The leading base metal of 2019 went into reverse in the New Year and the stainless steel market remains weak. Below is a teaser of our latest market analysis, which will be published in the next issue of Recycling International.
Having outperformed the other major base metals during 2019, nickel prices at the London Metal Exchange reversed course sharply in early 2020. LME nickel prices dropped from more than US$ 14 000 per tonne at the end of 2019 to less than US$ 12 500 per tonne as of late February, marking the worst start to 2020 among the major non-ferrous metals.
At the same time, closing stocks in LME warehouses more than tripled from less than 70 000 tonnes in late 2019 to around 230 000 tonnes in late February.
As with other commodities, nickel prices have been impacted by projected slowdowns in Chinese demand, global economic growth and international trade flows which have only been compounded by rising coronavirus concerns that have battered equity markets.
As the price of nickel has declined and the stainless steel market remains oversupplied, the prospects for stainless steel scrap have also deteriorated. The market downturn early in the year stands in stark contrast to analyst expectations for positive nickel and stainless steel market fundamentals in 2020.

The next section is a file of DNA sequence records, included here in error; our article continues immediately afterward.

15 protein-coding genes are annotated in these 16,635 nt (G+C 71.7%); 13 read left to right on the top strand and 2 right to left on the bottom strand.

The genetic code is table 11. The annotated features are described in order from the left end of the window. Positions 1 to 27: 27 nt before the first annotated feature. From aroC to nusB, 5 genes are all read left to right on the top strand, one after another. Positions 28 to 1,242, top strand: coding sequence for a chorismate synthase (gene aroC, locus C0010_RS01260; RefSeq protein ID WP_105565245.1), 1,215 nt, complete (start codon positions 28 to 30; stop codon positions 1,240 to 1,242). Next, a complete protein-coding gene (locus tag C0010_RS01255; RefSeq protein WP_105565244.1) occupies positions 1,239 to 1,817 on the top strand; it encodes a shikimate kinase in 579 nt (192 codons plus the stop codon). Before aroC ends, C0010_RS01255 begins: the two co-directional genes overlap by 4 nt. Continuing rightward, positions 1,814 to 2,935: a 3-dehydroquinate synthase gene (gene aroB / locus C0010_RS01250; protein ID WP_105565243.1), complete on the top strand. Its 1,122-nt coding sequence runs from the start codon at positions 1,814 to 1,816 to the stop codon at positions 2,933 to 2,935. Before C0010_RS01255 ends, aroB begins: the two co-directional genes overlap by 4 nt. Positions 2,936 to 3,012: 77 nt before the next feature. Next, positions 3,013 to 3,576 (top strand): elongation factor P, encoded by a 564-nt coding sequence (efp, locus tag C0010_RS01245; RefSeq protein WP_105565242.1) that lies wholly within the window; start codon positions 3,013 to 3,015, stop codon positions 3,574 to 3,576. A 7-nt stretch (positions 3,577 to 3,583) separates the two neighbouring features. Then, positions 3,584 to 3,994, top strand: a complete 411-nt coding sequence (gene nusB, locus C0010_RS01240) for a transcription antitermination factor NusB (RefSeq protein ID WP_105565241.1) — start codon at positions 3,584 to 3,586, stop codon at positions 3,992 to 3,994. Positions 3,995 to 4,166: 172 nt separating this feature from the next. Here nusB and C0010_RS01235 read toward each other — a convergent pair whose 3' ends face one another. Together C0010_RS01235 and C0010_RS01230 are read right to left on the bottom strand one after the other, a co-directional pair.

Falling export demand for stainless steel scrap made for even more difficult market conditions in 2019. Despite improved demand from India, Taiwan and Malaysia, stainless steel scrap exports from the United States plunged 27% in 2019 to just under 474 000 tonnes.
Reduced stainless scrap demand from Canada, China, Mexico, Vietnam and Japan contributed to the downturn last year, the worst year for US stainless steel scrap exports since 2002.
Looking ahead, a number of market analysts are projecting a recovery in Western stainless steel markets starting in the second half of 2020 amid growing nickel demand from the electric vehicle battery market.
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